Fall TV: It’s Back to the Past

Maybe it’s because the broadcast networks crave turning the clock back to when they were dominant that the new season is dominated by series about time travel.

NBC has Timeless, a time-traveling drama about villains conspiring to alter American history. Fox offers Making History, a time-traveling sitcom about heroes fumbling their way around American history. ABC tenders Time After Time, in which H.G. Wells travels in time to stop Jack the Ripper. Then there’s CW’s reimagining of the 2000 movie Frequency, in which a police detective in 2016 played by Peyton List discovers that she can speak via ham radio to her detective father who died in 1996. To be blunt, I’m not sure her character would know a ham radio from a ham sandwich, but who am I to invoke reality when the only requirement for viewing this season is suspension of disbelief?

It’s as if Dr. Who, Time Lord, was programming the TV schedule himself. As a fan of the genre, I haven’t been this excited since ABC announced the premiere of Time Tunnel back in the ’60s. Would our heroes steer the Titanic away from disaster?

The historical disaster co-opted by Timeless is the Hindenburg, the passenger airship that caught fire and crashed in 1937. If the trailers are any indication, Timeless is the standout series for both special effects, especially as the dirigible arrives in New Jersey, and such dialogue zingers as “I think someone who loves history would want to save it” and “I am black. There literally is no place in American history that would be awesome for me.”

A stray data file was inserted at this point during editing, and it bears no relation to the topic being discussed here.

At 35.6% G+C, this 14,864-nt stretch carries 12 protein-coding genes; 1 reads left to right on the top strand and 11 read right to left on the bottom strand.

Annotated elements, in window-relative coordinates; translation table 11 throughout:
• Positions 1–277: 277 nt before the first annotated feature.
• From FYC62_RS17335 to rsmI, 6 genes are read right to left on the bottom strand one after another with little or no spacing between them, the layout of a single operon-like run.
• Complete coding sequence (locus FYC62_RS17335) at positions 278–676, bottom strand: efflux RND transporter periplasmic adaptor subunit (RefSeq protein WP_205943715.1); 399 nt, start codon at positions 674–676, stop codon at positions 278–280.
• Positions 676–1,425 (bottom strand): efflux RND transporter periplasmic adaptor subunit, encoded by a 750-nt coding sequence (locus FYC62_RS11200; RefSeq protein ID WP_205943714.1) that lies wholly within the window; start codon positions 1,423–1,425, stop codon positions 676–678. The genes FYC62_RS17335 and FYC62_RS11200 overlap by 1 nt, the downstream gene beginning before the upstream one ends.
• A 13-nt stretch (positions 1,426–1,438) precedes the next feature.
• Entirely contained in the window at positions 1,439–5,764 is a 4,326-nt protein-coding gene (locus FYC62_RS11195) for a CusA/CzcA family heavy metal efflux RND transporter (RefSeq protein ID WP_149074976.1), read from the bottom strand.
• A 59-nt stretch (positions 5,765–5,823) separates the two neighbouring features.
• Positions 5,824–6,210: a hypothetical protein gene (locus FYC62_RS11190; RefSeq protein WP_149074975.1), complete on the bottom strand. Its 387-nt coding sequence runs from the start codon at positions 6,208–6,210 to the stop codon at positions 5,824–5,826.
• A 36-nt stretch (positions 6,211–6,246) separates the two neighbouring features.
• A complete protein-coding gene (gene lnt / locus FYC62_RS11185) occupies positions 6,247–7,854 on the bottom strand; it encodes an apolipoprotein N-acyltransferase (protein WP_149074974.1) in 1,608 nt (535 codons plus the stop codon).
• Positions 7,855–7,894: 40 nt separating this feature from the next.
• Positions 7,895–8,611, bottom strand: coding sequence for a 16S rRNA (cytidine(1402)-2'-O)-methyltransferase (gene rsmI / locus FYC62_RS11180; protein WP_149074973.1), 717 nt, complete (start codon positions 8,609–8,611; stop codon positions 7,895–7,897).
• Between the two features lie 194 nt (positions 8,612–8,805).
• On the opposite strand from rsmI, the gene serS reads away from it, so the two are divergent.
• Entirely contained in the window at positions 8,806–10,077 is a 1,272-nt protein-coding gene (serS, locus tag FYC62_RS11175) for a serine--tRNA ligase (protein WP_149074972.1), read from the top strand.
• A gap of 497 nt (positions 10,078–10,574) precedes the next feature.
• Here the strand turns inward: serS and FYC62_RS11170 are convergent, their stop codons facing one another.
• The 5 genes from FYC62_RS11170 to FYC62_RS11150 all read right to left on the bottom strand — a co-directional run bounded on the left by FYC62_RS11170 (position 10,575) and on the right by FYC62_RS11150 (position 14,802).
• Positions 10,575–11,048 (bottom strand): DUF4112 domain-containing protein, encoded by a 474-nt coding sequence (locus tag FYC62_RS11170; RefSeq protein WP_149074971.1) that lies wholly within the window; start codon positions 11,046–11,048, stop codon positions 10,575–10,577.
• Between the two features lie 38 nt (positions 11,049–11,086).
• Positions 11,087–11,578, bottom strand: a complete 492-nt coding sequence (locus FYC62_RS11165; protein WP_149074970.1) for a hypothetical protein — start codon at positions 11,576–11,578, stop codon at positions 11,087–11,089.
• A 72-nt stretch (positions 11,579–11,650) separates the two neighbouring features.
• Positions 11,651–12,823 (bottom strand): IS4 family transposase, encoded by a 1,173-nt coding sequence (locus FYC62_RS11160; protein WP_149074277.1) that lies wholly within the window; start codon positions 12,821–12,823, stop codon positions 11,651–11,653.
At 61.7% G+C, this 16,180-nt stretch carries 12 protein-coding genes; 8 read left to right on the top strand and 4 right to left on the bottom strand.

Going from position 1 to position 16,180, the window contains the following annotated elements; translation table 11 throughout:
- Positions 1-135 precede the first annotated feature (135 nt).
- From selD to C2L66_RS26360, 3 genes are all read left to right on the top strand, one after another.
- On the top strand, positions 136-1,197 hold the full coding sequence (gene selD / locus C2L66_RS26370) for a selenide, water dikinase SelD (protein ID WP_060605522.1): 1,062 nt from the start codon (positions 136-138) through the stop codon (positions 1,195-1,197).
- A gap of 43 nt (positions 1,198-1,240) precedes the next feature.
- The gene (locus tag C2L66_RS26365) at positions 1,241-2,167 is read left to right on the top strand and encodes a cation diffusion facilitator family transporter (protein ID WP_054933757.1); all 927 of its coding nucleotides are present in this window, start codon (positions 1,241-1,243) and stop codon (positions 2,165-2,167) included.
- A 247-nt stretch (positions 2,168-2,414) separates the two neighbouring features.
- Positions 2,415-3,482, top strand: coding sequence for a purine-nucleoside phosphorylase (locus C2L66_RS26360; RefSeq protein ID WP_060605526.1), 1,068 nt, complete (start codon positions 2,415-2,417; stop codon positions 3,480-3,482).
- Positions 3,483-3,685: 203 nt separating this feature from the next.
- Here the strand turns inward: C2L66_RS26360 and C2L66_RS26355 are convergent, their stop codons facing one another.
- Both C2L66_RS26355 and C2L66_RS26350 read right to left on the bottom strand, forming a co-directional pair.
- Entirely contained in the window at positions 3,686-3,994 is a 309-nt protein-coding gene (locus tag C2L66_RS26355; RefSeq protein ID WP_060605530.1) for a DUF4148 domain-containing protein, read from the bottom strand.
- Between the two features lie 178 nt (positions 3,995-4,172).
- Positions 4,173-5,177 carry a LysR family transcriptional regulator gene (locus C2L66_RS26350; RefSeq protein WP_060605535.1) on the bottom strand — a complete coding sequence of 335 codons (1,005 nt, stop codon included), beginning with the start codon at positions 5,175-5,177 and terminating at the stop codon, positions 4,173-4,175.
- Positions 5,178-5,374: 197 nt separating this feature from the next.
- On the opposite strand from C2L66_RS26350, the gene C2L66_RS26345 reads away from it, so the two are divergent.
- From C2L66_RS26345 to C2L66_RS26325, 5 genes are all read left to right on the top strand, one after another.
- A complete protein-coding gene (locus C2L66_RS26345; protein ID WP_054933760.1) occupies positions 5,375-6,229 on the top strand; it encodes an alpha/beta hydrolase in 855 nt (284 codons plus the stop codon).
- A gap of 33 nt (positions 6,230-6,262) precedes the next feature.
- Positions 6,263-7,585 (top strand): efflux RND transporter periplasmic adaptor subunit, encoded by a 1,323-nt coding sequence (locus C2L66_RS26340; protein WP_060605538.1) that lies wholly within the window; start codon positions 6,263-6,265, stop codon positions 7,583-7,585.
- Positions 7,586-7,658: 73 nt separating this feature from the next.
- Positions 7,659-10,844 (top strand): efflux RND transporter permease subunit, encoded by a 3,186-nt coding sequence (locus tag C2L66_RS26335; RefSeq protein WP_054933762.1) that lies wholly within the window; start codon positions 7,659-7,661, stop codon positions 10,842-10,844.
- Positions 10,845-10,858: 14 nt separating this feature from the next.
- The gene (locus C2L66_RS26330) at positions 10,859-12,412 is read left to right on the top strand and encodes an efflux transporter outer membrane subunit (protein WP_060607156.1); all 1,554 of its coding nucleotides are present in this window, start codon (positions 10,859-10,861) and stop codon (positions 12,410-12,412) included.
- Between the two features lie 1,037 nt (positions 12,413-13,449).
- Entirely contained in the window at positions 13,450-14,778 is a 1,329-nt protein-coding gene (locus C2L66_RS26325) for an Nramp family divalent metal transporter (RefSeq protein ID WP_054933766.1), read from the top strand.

You’d think that with history-twisting plots blossoming on the TV screen, apps meant to fill in viewers with background would be mushrooming on the mobile screen. Who can forget the Mad Men Cocktail Culture guide that let you fact-check Don’s drinks?

But there’s no equivalent this season. Indeed, there are jaw-dropping virtual reality apps like Hindenburg VR that command your vision—peripheral included—that exist without TV tie-ins.

The second-screen phenomenon, suggesting that viewers would keep one eye on the TV and the other on a handheld device, seems to have been overhyped. Maybe it’s because more viewers are now making their mobile screen their primary screen. The networks are chasing younger viewers by streaming programs to little screens. Every network has an app. As new shows roll out, you don’t necessarily need a TV to see them.

Even as the networks seek to transport the millennials it prizes to the past with enticing new series, they’re resurrecting old shows and replacing actors like Richard Dean Anderson with younger versions like Lucas Till. In the CBS reboot of MacGyver, a 20-something MacGyver uses the tools around him to make his escapes and avert disasters. MacGyver is a natural for an app. Who wouldn’t want to be able to retrieve a recipe for explosives based on household products under the sink? As it happens, there already is one: MacGyver Emergency Tricks Database—All the Recipes from Every Episode of the Series (99 cents).

Unfortunately, it’s based on the old series, and it’s all text. This snooze of an app chronicles each trick enabling MacGyver to save the day in every episode (1985–1992). The one from Season 1, Episode 17, for instance, explains that MacGyver slides a map partly under the door to catch and retrieve a key as it falls out of the lock.

Since Millennial MacGyver is unlikely to find a paper map lying around, I’m betting that in forthcoming episodes his adversaries will overlook personal possessions. After all, how can anyone—even MacGyver—be expected to get anything done these days without a smartphone?